There are always new training techniques coming out with claims they’ll give you massive gains, but some of the original techniques are still the best. Isometrics is a practice which predates modern bodybuilding training methods, but research proves that those pioneering strongmen were on to a good thing.
Strongman Alexander Zass developed isometric techniques while he was a prisoner during World War I by pulling and pushing on his prison bars. Isometrics underwent a revival in the 1930s under the influence of pioneer bodybuilder Charles Atlas, but it fell to the background as free weights, such as dumbbells, became more popular.
Isometrics comes from the Greek words isos, meaning equal, and metria, meaning measuring. An isometric contraction is one in which the muscle doesn’t change in length, so there is no movement. The muscle feels tense because the tension at the cross bridges is equal to the resistive force. Holding a barbell at 90 degrees, pushing against a wall, or standing in a half squat position are all examples of isometric contractions.
Different isometric styles are used to achieve different results.
Pushing against an immovable object, such as a wall, is described as overcoming isometrics. This style of isometric training has a greater effect on concentric (lifting or pulling) strength.
Maximal effort isometrics
This is a variation of overcoming isometrics,
where maximal tension is generated quickly and applied against an immovable object where it is held for 3 to 5 seconds. This technique is especially good for building strength and muscle volume. While this technique can be used in a variety of situations, it is especially suited to pin-loaded machines where you can put the pin at the bottom of the stack and attempt to lift the stack in 3 to 5 second bursts.
The technique of stopping a weight from lowering is known as yielding isometrics. Yielding isometric techniques have a greater effect on muscle mass and eccentric strength. You may see experienced bodybuilders doing this with barbell curls to help develop strength at sticking points.
Maximal duration isometrics
This is the most common form of isometrics you’ll see in the gym. It involves pushing, pulling, or holding a sub-maximal load for as long as possible, and is good for muscle growth and strength endurance. Examples are hanging from the chin-up bar or holding the plank position for 20 to 60 seconds.
One technique that crosses over with sports requiring speed and strength is explosive or ballistic isometrics. It involves creating bursts of tension for 1 to 3 seconds, and is often used in martial arts and sprint training. Some studies have shown significant gains in peak force and speed when explosive isometrics complemented a dynamic weight training program.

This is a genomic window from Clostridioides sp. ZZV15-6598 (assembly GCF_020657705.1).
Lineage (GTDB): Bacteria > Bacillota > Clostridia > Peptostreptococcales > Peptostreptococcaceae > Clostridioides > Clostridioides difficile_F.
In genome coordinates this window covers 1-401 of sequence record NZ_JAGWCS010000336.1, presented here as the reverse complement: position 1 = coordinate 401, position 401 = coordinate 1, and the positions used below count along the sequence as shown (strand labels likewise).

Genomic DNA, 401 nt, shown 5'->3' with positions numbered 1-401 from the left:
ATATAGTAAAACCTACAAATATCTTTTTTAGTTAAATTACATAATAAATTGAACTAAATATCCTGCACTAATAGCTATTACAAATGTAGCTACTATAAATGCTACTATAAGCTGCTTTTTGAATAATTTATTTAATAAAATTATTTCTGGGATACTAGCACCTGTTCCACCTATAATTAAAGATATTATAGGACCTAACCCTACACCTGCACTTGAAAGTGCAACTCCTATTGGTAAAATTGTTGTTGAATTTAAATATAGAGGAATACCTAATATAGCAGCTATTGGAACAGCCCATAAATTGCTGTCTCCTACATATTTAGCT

Static dynamic isometric
Russian sports science great Yuri Verkhoshansky found that traditional weight training regimes were far more effective when supplemented with isometric techniques. A static dynamic isometric exercise begins with a 3 to 6 second hold, followed by a regular set. An example of this might be loading up the leg extension machine to an immovable weight, pushing against it for 3 to 6 seconds, and then moving the pin to perform a regular set.
Benefits of isometric techniques
- Isometric exercises can be performed anywhere and often don’t require equipment. This makes them ideal for travellers or for pumping up before posing. Isometrics don’t demand a lot of energy or time, so they’re also a great way to train when you don’t have the time or energy for a full workout.
- Maximal isometric contractions recruit more motor units in the muscle than any other technique which, in theory, means that isometrics should be the best regimen for strength gains. Research as far back as the 1950s showed that a daily routine of 2/3 effort for 6 seconds can increase strength by 5% per week. More recent studies have recorded strength gains of 14-40% over a 6 to 10 week period.
- Isometric techniques are popular with athletes trying to get through sticking points, the weakest angle through a range of motion, or for strength building at specific angles
- Isometrics don’t have to be an either/or training regime. You can easily slip a couple of isometric exercises into your workout and enjoy the benefits of dynamic and isometric training.
- Isometrics can be a good alternative to dynamic movements when injury prevents a full range of motion
Limitations of isometrics training
Isometrics are best used as a supplement to regular training because they don’t provide the dynamic movements we use in everyday life and sport. Isometrics strengthen the muscles at specific joint angles, not throughout the whole range of movement. If replacing a workout with isometrics, try the exercises at multiple angles through the range of motion. Isometrics can also strain the cardiovascular system, which may make them unsuitable for people with high blood pressure. If you have a history of high blood pressure or haven’t had your blood pressure checked recently, check with your doctor before introducing isometrics into your training.